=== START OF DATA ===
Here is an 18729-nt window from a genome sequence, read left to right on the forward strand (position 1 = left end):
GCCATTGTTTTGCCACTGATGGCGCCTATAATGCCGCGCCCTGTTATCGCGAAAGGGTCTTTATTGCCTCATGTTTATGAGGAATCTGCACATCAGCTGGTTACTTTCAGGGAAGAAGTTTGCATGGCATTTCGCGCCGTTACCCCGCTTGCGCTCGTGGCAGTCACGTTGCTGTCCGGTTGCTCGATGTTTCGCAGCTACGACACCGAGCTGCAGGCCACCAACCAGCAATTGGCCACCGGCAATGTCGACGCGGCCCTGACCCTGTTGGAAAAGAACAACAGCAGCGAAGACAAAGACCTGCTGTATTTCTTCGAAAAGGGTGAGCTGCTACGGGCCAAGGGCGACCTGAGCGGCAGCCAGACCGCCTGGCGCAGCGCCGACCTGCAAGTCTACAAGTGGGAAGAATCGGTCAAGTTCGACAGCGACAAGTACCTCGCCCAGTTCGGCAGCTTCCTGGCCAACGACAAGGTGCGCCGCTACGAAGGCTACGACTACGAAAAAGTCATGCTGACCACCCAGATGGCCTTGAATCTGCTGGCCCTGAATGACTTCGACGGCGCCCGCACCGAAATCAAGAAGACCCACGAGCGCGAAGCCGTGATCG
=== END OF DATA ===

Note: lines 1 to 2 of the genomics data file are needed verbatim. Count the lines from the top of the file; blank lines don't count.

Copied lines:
Here is an 18729-nt window from a genome sequence, read left to right on the forward strand (position 1 = left end):
GCCATTGTTTTGCCACTGATGGCGCCTATAATGCCGCGCCCTGTTATCGCGAAAGGGTCTTTATTGCCTCATGTTTATGAGGAATCTGCACATCAGCTGGTTACTTTCAGGGAAGAAGTTTGCATGGCATTTCGCGCCGTTACCCCGCTTGCGCTCGTGGCAGTCACGTTGCTGTCCGGTTGCTCGATGTTTCGCAGCTACGACACCGAGCTGCAGGCCACCAACCAGCAATTGGCCACCGGCAATGTCGACGCGGCCCTGACCCTGTTGGAAAAGAACAACAGCAGCGAAGACAAAGACCTGCTGTATTTCTTCGAAAAGGGTGAGCTGCTACGGGCCAAGGGCGACCTGAGCGGCAGCCAGACCGCCTGGCGCAGCGCCGACCTGCAAGTCTACAAGTGGGAAGAATCGGTCAAGTTCGACAGCGACAAGTACCTCGCCCAGTTCGGCAGCTTCCTGGCCAACGACAAGGTGCGCCGCTACGAAGGCTACGACTACGAAAAAGTCATGCTGACCACCCAGATGGCCTTGAATCTGCTGGCCCTGAATGACTTCGACGGCGCCCGCACCGAAATCAAGAAGACCCACGAGCGCGAAGCCGTGATCG